I will use the terms Indian and Negro, as used in this paper, rather than Native American and Black/African American because those were the terms used when these studies were done.

The Croatan Indians of North Carolina were concentrated in the Robeson County area. Over a period of time, the Croatans became a mixture of Indian, white and Negro blood. The Croatans were small farmers engaged in growing cotton, tobacco and corn in the western part of Robeson County. The names Locklear and Oxendine covered nearly a third of the Croatans.

Melungeons are Tri-Isolates with black, white or Indian blood who migrated from western Virginia and the frontier of North Carolina before settling in the mountains of eastern Tennessee.

Redbones of Louisiana had a French background and were a free people of color mixed with white blood. The term Redbone suggests Indian blood, and the status of Redbones suggest a mixture of Negro blood. Cajans of Alabama were located on the west bank of the lower Tombigbee and Mobile rivers. Tradition and appearance suggest that these Cajans are not entirely white, black or Indian but constitute a tri-racial community somewhat reproductively isolated and inbred. Some of the prominent names were Weaver, Reed and Byrd.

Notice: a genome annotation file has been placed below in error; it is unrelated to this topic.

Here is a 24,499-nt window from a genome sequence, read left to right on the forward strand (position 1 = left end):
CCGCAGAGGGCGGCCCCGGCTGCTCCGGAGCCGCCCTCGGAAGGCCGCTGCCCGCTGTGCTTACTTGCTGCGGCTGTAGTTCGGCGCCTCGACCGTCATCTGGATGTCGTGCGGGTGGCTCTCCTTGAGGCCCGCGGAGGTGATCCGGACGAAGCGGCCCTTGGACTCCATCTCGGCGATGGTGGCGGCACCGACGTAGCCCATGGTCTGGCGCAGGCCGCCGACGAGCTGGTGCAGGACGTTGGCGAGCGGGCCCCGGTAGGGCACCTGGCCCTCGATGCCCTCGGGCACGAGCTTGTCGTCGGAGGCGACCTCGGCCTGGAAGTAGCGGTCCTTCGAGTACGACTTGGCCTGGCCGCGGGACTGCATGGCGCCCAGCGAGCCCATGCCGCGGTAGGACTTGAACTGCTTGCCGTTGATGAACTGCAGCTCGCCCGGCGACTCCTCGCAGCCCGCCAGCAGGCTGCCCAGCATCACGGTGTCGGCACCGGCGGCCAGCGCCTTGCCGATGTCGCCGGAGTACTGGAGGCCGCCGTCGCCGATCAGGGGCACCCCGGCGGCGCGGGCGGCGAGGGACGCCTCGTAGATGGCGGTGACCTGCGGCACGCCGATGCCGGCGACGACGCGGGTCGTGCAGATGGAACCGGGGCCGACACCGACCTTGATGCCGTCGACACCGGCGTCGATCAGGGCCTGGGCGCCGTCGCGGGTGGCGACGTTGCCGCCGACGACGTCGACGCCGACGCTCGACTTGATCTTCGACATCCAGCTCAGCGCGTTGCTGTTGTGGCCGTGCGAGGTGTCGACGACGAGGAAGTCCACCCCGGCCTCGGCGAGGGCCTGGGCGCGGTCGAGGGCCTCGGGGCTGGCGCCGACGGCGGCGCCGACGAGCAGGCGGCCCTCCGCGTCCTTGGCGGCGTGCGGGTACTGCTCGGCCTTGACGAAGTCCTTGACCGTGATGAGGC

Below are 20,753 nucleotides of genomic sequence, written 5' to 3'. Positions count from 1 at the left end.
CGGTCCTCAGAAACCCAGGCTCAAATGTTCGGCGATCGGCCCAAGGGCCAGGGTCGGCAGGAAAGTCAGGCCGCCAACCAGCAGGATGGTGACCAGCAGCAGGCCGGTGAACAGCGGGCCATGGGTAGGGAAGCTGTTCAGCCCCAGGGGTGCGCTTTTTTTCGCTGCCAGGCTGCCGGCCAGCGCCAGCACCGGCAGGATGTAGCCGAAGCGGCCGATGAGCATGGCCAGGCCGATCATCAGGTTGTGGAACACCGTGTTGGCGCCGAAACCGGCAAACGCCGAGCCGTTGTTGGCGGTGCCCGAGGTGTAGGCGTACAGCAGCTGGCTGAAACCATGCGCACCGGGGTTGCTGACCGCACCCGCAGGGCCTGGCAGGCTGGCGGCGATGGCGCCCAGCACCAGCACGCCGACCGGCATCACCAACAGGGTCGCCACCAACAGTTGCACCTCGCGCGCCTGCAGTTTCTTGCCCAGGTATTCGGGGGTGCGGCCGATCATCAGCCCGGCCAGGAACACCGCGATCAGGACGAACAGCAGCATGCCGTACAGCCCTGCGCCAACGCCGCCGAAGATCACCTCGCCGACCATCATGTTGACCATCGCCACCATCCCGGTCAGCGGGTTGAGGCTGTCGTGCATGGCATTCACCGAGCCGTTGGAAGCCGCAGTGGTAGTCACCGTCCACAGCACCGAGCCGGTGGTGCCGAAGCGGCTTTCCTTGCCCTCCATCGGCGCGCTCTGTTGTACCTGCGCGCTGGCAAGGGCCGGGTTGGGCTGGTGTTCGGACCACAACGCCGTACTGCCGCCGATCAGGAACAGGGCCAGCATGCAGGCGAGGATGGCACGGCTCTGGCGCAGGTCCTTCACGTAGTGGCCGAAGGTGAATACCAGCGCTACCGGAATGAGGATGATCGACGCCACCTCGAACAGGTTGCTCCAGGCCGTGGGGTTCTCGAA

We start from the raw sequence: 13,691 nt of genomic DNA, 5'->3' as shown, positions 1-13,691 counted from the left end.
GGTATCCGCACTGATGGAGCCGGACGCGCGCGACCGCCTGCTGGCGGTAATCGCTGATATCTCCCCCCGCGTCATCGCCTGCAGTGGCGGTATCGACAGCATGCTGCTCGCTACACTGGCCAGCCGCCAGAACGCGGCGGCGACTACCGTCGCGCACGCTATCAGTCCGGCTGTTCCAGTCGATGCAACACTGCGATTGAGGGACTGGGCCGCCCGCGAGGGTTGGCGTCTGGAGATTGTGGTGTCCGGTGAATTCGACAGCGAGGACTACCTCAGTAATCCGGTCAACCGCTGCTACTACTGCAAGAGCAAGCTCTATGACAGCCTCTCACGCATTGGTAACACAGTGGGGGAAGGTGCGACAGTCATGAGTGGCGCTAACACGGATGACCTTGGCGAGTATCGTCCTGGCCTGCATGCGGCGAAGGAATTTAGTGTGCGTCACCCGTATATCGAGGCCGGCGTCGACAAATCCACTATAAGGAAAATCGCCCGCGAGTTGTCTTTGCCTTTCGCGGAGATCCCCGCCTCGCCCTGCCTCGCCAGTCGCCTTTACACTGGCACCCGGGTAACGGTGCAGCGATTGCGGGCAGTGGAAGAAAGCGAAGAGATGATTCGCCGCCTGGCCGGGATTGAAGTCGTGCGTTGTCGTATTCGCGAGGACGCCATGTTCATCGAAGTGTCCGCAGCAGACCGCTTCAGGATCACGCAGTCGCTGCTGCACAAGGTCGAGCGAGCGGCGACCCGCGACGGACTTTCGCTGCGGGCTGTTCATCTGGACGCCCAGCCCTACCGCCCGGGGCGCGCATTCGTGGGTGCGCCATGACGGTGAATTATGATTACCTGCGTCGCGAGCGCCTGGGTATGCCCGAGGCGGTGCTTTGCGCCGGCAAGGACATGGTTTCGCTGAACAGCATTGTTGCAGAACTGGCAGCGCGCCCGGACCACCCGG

Issues (a term applied to Negroes freed before the Civil War) were located at the eastern foot of the Blue Ridge near Amherst County, Va. Little is known about their history.

Wesorts of Maryland were thought to be mixed-race descendants of Piscataway Indians, with white and black ancestry. Some of the common surnames among the Wesorts are Proctor, Newman, Savoy, Queen, Butler, Thompson and Swann.

Jackson Whites of New York and New Jersey was the only group of the North whose members were willing to throw in their lot with the Negroes, though they didn’t classify themselves with that population. Also known as the Rampo Mountain People, they rejected the name Jackson Whites.

Among smaller groups of mixed bloods, Price mentions 19 groups of mixed-blooded people identified on the Coastal Plain of South Carolina. Typically they lived somewhat apart from other groups in rural settings.

The groups may have formed around the small lowland Indian tribes picking up both white and Negro blood. Group names included were Brass Ankles, Redbones, Redlegs, Buckheads and Turks.

In Surry, Stokes, and Rockingham counties in North Carolina, as well as Patrick County, Va., Goins was the chief surname among a scattering of mixed bloods. I found it interesting that many of the mixed bloods were at one time or another classified as Negro but mixed little with other Negroes.

Lots of people then and now find the terms bi-racial and tri-isolates degrading and offensive. Personally, I am who I am and have no desire to change.

However, pursuing information like this does help when building your family tree.

Glenn Chavis writes about High Point’s black history. Contact him at